With the focus of the competition on unexpected encounters and time, ‘dis-FIGURE’, redefines a ‘figure’ in the space and takes reference from the Gothic as a way of designing; where the pavilion privileges process over form and re-configures space not through a particular style but through a method of making. We began with the existing courtyard of Hôtel Audessan at the edge of the old Gothic quarter of Montpellier. The space reveals layers of disorder with protrusions and punctures (from varied heights of doors and windows to bay windows and arched entries to mailboxes and planters) that have slowly cluttered and mutilated the courtyard over time.

Taking inspiration from Viollet-le-Duc’s inventive structural systems that were derived from skeletons as well as Juan Valverde de Amusco’s ‘Anatomia del corpo humano’ of a cadaver holding its distorted skin; we used ‘mutilation’ as a productive opportunity to create a disfigured carcass that explores contemporary design intentions with a skeleton and its skin. With a focus on process and time, we reconfigured a traditional construction technique using intelligent digital computation to create a self-supporting, eroded carcass in the courtyard.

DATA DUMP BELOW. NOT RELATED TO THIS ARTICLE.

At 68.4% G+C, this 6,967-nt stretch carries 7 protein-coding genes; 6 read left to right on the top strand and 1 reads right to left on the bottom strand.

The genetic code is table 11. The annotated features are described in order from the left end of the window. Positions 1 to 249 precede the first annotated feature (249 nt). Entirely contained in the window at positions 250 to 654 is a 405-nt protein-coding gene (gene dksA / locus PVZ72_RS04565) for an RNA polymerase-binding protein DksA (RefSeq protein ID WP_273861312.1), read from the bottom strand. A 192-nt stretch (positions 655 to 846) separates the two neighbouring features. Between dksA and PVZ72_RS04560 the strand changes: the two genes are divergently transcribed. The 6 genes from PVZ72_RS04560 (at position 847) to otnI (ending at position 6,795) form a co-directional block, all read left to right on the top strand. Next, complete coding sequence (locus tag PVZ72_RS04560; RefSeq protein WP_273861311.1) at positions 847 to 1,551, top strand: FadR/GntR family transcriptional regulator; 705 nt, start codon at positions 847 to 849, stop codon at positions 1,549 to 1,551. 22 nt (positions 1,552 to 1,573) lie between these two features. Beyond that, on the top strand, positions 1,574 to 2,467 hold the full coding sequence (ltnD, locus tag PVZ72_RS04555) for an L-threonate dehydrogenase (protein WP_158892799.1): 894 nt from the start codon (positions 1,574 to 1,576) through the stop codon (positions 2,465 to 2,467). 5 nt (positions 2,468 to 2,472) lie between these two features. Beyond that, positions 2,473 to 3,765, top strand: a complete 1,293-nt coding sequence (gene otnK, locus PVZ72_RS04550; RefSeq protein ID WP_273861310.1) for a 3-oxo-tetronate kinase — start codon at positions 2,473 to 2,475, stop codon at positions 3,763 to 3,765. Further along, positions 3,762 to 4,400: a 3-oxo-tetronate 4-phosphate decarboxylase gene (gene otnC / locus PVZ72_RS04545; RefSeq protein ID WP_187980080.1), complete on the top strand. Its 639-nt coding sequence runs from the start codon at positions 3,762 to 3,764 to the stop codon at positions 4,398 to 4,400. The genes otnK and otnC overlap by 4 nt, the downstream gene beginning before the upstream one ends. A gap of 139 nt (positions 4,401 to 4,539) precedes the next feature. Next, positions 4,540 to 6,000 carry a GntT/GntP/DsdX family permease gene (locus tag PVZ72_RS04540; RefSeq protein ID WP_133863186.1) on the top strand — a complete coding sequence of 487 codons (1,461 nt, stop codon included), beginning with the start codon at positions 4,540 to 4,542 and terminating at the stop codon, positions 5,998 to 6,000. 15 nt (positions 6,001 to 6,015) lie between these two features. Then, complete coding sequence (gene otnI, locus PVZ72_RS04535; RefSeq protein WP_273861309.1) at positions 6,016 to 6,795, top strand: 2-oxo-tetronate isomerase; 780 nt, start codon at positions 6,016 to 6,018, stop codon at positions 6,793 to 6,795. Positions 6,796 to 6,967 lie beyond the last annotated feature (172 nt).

First, the aim was to to configure a self-supporting, figural skeleton conceived through a simple, structural logic. The use of a digitally produced ‘Reciprocal Structural’ strategy, where all the beams mutually support one another, determined the overall form through a set of structural criteria and aesthetic decisions. By taking a series of traditional Gothic vaults and applying a digitally produced reciprocal structural script, the complex form is generated from 1.5” x 1” overlapping wood members that inherently become self-supported. The vaulted space is designed to structurally maneuver around doorways that must remain accessible. The reciprocal method is not new to pavilion-scale design but by using a digital computational script, it enabled us to generate a complex, novel approach to a traditional construction method.

Second, we saw the ‘ornament [as] the figure’1 and integral to completing the temporal expression of the object. Layers of thin latex sheets ‘tattoo’ and wrap the underbelly of the structure to create an illuminated surface that glows and changes the image of the pavilion throughout the day. Layers of latex paint will be brushed over surfaces of the courtyard (walls, paving, etc.) and peeled away to reveal a thin, fleshy fabric that stretches over the structure in a ‘mutilated’ fashion - as if unexpectedly encountering the interior of the carcass. With the textures of the existing surfaces imprinted on the material, the latex preserves the memory of the courtyard and elevates its grungy qualities and aesthetics. Through the intertwining of skeleton and mutilated skin, a digitally enhanced structure and its latex ornamentation dis-figures the original form and, in turn, alludes to a new reading of the grotesque, the uncanny, and the unexpected.

Pavilion Design for the 2015 Festival des Architectures at Montpellier 
Team: Sean Morgan, Sai Lv, Nathaniel Banks